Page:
Late in the day with the warm weather the snow was a postholing mess.  We saw and heard several dramatic avalanches on the north face of Goode as cornices gave way.

Alas the slopes on the west side of Saddlerock were snow covered and looked a bit precarious so we ended up circling all the way around the lake before heading up the drainage negating any benefit from our shortcut.

Along the way Stephanie decided she was too tired to do Goode (which she'd done a few years back as a dayhike anyway) and so she turned back to relax in camp while Jen and I charged on.  At least as much charging as we could manage on the three or so hours of sleep we'd managed the night before.

The route to Goode was surprisingly pleasant once we were above the lakes and scattered snow fields.  Easy sand gave way to good scrambling rocks until the last hundred feet or so below the summit.  Here a smattering of snow had stuck and we slowed to a crawl as we postholed our way up.

We made it to the summit about an hour and a half before dark.  We could just make out our camp a few thousand feet below a the base of Hurd and had an epic view of Devil's Craig off in the distance.

We didn't dally long but still had to resort to headlamps while descending the snow above Saddlerock.  It took quite a while to make our way back to the trail which itself was at times covered in snow and not the easiest to follow in the dark.

We reached camp around 10 pm and found Stephanie awake but comfortably ensconced in her sleeping bag.  She was nice enough to stay up and keep us company as Jen and I made tacos and then at long last collapsed exhausted into our sleeping bags.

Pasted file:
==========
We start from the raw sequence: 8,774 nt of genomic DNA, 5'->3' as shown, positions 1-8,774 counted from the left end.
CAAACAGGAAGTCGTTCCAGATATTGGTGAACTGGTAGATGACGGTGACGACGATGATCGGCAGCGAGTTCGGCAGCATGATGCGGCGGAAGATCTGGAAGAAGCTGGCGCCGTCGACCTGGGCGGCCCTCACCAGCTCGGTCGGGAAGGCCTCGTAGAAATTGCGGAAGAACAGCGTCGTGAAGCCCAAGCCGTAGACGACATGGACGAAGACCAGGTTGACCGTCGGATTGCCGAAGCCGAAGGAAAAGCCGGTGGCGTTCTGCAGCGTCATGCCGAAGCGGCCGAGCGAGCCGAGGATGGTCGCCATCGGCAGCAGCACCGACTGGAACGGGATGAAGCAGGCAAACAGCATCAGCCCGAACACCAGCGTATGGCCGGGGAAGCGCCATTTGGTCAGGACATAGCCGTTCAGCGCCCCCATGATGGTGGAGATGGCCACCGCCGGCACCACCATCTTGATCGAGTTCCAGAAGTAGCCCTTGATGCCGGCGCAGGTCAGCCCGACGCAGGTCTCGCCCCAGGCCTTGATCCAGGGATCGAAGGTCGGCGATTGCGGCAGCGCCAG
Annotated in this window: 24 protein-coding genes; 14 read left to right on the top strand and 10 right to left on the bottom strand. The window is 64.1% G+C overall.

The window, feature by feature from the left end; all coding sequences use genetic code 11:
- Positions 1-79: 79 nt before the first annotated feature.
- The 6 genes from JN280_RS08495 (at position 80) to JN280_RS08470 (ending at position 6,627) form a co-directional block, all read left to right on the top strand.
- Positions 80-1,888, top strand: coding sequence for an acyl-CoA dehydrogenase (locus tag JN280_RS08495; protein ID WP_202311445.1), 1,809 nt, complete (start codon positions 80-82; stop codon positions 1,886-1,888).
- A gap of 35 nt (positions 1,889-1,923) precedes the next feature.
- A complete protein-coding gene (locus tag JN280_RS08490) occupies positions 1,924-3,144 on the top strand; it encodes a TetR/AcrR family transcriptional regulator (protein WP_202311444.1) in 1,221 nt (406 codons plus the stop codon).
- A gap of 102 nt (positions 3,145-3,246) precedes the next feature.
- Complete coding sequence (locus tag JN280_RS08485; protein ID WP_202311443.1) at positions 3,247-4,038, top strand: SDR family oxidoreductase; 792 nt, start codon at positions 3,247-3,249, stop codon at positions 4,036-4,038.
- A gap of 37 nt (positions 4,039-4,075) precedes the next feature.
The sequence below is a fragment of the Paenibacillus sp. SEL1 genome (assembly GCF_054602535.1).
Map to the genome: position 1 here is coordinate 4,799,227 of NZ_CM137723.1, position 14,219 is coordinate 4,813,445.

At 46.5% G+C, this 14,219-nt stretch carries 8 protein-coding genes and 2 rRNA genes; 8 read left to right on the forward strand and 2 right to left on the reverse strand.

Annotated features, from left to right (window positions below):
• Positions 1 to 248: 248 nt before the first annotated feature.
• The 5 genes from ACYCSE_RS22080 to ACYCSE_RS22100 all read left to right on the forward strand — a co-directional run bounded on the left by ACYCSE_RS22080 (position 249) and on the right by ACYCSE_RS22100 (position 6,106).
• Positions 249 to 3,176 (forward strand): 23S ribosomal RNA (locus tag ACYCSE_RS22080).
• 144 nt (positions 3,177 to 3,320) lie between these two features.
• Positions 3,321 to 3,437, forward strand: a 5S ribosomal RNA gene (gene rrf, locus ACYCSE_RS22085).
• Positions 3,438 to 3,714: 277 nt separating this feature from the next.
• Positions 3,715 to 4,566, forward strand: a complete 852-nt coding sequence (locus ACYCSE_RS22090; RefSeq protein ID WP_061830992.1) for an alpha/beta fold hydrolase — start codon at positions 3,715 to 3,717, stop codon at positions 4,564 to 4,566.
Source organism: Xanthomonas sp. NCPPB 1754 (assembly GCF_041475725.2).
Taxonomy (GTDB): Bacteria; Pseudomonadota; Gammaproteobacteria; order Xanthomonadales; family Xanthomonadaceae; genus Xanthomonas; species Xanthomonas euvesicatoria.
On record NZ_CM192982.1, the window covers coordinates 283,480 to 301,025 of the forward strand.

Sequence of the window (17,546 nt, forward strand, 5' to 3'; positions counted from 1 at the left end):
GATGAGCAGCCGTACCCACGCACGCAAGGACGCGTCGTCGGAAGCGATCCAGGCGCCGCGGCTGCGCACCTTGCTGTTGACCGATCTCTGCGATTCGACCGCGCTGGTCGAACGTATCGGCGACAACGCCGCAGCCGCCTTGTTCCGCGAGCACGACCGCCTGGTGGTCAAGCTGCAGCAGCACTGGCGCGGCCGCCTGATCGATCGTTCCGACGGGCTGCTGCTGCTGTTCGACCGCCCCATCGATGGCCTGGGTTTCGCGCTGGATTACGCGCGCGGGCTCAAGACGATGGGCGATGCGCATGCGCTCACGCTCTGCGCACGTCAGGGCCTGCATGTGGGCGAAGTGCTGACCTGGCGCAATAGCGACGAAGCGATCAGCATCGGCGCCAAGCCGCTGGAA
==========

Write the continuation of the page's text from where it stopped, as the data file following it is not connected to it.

We did our usual relaxed wakeup the next morning and stashed our overnight gear near the main trail before heading for the pass.

We'd been somewhat worried about how much snow we'd find on the trail right below the pass but it turned out to be almost completely passable with only a few short sections of crappy snow.

On top of the pass there were some significant snow fields which we skirted as well as we could before starting up the slope to Agassiz.

You can see the actual summit in that picture.  It's the thing right above 1900 feet or so of various size rocks.

The rocks were admittedly pretty solid and while we had to avoid some really slushy snow fields the light 3rd class bits on the rib we climbed were pleasant enough.  I still wished we could have done it with decent snow coverage as it looked like it would have been a lot faster / more fun.

We were on the summit at 3 pm and finding the register hopelessly waterlogged we settled on some epic summit shots before heading down.

Down really made me wish we had decent snow coverage as a 1900' glissade sounded a lot better than the slow descent we managed.

Eventually we were down and all quite happy to regain the trail.  We picked our way down the pass and grabbed our gear where we stashed it.  The trail down felt about five times as long as it did coming up the morning before.

We did get to use headlamps (yaay!) but sadly we made it to the cars around 9 pm which was a bit too late to enjoy post trip Mexican food in Bishop (boo!)  Instead Jen and I went off for quick post trip Denny's (sigh) and then drove the 6 or so hours home.

Three trips in this year and I've had two of them get me home at 4 am.  This could be a long summer at this rate...